To speak about these matters earlier in my life and career and not be afraid or feel intimidated.

  22. Looking forward, what will you do as a leader to improve the bias for the next generation of women in tech?
    To always stand up when I see injustice or incorrect behavior that harms other individuals, whether it is in the boardroom or in my team, or outside of it.


  1. I’m sure without a doubt you have a busy lifestyle, so how do you take care of yourself to maintain good mental health?
    This is such a great topic. I have wonderful friends who keep me sane and sometimes force me to chill and relax. I love them. Good mental health is all about creating balance and as I said before, I’m getting better with self-care I have to say, but I still have a long way to go. Working with something you love and are passionate about is also giving a lot of energy to yourself and so work doesn’t always feel like work and before you know it then I’m working late hours again and again. I also like to play tennis and I dance salsa. I don’t say I’m good at it, but I love it.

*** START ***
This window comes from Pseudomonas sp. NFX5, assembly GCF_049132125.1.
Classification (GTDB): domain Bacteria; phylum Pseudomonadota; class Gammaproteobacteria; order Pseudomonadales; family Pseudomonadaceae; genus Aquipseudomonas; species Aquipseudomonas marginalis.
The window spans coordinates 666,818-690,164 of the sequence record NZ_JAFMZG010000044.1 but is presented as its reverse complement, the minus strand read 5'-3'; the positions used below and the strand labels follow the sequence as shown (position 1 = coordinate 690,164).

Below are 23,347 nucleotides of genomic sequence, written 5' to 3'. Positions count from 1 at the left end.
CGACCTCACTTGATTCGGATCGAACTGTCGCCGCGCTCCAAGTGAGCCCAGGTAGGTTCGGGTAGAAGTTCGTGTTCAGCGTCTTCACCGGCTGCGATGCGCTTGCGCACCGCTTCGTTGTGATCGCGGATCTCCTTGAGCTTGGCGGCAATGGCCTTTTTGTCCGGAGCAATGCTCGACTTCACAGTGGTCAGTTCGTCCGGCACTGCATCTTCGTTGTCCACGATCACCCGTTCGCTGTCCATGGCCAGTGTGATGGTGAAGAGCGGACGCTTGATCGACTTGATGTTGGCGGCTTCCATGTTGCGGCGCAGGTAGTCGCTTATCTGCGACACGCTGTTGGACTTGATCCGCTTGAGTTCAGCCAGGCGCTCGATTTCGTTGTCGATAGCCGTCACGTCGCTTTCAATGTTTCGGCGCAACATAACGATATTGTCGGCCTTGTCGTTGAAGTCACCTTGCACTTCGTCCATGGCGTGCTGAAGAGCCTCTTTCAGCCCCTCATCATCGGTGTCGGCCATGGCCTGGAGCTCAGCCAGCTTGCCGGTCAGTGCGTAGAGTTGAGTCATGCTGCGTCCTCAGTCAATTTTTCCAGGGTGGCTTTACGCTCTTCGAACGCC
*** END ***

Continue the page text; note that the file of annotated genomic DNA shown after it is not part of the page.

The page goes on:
2. Have you ever experienced burnout?

  3. What motivates you every day to get out of bed?
    The passion behind the game. We want to make a difference in education and we believe strongly in what we do. We want to have schools with the best possibilities for their students to learn to help teachers be the best they can be for any students. We love the journey and celebrate milestones big and small.

  4. What is your advice on how companies can create a more mentally healthy workplace in the new now?
    I believe that a company’s values are very crucial, but what’s most important is to keep these values alive and to see to it that these values are also implemented in the day-to-day activities and decision-making of a company. Otherwise, these corporate values are worthless. Another thing is to listen to your team members, especially members belonging to different generations, cultures, and backgrounds. You will be amazed at how much we can learn from each other and enrich ourselves. Also for the company to not be afraid to take a stance on important matters such as equality, diversity, and inclusion, but also implement this both big and small things. I think once again here you’ll be amazed what wonders it could do to your team spirit inclusiveness is really important because we’re all equally important.